Rail timetable changes have left Calderdale commuters facing a “crazy clockface” of services, argues a campaign group.
Halifax and District Rail Action Group (HADRAG), which hosts its annual meeting this Saturday, June 1, has voiced criticism of the new rail timetable operated by Northern in its latest newsletter.
In particular the group believes the timing of some peak commuter time services from Halifax to Leeds leaves a lot to be desired, said group chair Stephen Waring.
Northern has responded that the timings of services are designed to provide the highest possible number of Northern services, allowing for other operators and the different calling patterns of the trains – some will stop at all stations, while others were express services.
And while understanding customer concerns the company would continue to work with colleagues across the industry to develop timetables which would get travellers where they want to be, when they need to be.
Mr Waring said that, for example, people travelling from Halifax to Leeds at this time have three trains within 15 minutes at 8am, 8.05am and 8.15am, but then nothing for almost half an hour (8.44am), a pattern repeated during the day.
In its Rail Views newsletter the group, which wants to encourage more people to use rail and other public transport to help reduce traffic congestion and related environmental issues, says:
“Even commuting should be a pleasure; there is surely economic value in people arriving for work relaxed after a pleasant journey.
“And if it’s for cultural, personal or leisure purposes, your journey should be the part of the attraction that gets you away from congested, polluted and polluting roads.
“Our Calder Valley Line looks ideal for this. We say give it a go, especially at times when the trains are not crammed!
“But we’ve seen halting progress since 2016 under the present Northern franchise.
“After the May 2018 shambles this May’s timetable is looking at best like another flawed and unfinished product, trying our patience.”
HADRAG welcomes some of the changes, for example hourly trains to Chester but comments Halifax-Leeds travellers face a “‘Crazy clockface’ with three trains in 16 minutes then nothing for almost half an hour, a travesty of ’15 minute frequency.'”
Mr Waring said HADRAG had written to Northern Rail managing director David Brown about the issues and was continuing dalogue with his office.
“A year on from the shambolic timetable change of May 2018 passengers are still frustrated.
“Train performance may have improved but stations on our line suffer from timetables with completely ridiculous clockface patterns where you get two or three trains in quick succession than nothing for maybe half an hour.
“And early morning commuters have just had a kick in the teeth with withdrawal of the previous first train from Brighouse,” he said.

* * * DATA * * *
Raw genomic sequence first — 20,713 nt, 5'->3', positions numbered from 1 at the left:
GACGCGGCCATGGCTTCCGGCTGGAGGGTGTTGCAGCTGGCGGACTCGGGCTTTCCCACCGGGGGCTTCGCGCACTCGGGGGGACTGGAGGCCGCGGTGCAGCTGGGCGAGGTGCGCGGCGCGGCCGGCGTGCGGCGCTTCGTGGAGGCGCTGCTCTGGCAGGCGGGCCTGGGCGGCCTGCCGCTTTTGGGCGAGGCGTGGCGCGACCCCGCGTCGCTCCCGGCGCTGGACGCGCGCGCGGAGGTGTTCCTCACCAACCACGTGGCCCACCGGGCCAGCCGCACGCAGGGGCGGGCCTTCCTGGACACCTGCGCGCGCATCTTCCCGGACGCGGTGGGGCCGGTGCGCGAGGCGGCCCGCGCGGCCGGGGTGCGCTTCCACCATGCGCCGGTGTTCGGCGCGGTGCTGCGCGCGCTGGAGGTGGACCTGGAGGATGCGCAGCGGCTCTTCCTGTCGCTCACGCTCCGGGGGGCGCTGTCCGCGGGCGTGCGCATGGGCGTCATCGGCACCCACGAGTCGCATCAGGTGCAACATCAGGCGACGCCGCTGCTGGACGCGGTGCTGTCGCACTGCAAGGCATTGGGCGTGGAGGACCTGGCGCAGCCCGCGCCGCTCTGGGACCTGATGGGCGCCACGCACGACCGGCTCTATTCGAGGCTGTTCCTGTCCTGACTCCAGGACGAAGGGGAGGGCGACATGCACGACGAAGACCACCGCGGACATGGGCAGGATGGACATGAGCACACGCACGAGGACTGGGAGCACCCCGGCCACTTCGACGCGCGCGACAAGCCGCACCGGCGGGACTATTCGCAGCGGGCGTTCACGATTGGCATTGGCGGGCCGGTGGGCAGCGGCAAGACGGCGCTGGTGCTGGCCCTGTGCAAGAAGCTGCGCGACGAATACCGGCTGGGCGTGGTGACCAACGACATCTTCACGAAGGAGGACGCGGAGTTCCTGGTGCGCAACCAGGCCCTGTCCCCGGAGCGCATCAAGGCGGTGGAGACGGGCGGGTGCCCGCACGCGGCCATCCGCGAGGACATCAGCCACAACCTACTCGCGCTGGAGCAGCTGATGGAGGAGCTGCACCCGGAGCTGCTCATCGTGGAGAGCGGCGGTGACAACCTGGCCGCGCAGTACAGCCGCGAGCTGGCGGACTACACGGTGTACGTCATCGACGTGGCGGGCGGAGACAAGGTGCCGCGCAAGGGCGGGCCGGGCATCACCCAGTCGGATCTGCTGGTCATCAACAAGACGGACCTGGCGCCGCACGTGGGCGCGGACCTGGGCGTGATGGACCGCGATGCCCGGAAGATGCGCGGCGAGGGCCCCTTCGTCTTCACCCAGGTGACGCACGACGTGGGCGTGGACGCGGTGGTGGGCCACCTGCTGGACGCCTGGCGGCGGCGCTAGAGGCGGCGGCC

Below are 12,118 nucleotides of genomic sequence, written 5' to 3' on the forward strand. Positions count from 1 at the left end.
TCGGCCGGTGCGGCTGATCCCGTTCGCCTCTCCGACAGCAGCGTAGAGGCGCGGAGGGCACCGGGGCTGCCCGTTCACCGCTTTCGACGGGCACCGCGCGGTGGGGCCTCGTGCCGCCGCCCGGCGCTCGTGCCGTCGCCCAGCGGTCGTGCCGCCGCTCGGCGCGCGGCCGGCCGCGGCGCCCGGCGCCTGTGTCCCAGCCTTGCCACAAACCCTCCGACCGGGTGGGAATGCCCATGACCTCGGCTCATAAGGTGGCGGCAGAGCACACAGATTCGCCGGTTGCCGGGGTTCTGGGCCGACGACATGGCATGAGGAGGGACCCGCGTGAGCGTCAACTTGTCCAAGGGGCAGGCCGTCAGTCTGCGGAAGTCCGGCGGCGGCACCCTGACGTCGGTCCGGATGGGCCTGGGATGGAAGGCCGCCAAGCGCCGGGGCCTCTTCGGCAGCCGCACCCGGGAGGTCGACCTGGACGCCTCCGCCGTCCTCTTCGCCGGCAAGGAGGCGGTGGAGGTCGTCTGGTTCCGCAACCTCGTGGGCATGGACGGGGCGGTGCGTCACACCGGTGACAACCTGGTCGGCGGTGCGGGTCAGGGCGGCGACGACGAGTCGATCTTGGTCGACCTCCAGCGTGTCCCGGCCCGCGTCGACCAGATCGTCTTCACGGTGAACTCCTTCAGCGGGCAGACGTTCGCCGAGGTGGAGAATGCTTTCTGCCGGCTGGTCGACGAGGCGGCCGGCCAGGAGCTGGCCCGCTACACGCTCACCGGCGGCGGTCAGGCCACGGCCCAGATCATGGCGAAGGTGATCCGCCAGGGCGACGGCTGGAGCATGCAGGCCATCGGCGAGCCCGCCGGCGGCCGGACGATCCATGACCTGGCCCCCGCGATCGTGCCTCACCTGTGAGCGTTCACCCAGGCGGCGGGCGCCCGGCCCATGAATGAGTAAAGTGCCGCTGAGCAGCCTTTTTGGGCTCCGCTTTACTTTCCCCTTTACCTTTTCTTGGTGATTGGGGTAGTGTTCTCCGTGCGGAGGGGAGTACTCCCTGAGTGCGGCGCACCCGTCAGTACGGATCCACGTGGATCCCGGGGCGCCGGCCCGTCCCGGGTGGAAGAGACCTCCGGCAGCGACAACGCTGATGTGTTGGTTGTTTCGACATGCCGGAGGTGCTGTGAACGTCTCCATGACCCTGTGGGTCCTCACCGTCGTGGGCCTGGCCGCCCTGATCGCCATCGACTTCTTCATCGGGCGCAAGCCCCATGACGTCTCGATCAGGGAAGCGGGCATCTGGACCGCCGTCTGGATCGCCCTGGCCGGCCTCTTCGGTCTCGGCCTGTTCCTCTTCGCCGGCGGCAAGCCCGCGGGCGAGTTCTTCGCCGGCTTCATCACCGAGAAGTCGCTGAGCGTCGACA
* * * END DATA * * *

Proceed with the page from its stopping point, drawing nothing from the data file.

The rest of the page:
But a spokesman for Northern said: “We are absolutely committed to providing the best possible service for our customers on the Calder Valley line.
“The timings of services are designed to provide the highest possible number of Northern services, allowing for other operators and the different calling patterns of the trains – some will stop at all stations, others are express services.
“Whilst some changes to timings have been made as part of the new timetable, the number of services remains unchanged and Calder Valley still has strong links to both the east and west.
“We do, however, understand the concerns of our customers and we will continue to work with colleagues across the industry to develop timetables that get rail users where they need to be, when they need to be there.”
Mr Waring said travellers still do not know what will happen with the December timetable change but hoped it would at least sort out the “clockface” issues.
“We want Northern as train operator to demand a fair deal from the planners at Network Rail and a decent timetable for trains that serve our line,” he said.
Halifax and District Rail Action Group’s (HADRAG) annual meeting is at the Carlton Centre, Harrison Road, Halifax, on Saturday, June 1 (10.15am) and rail users, businesses and political representatives are among those invited to attend.
The quality of rail services is of concern to Calderdale Council, which has pledged to step up pressure on Government to electrify the Calder Valley rail line and make other improvements, with Leader of the Council Coun Tim Swift (Lab, Town) saying earlier this year that the Calder Valley line is consistently one of the poorest performers across the West Yorkshire network.
His remarks followed a year of much misery for rail commuters in 2018, particularly following the highly-criticised roll-out of new timetables in May that year.
But the line is crucial to both increasing employment opportunities for Calderdale people as a major commuter route and bringing in people to visit the borough, the council believes.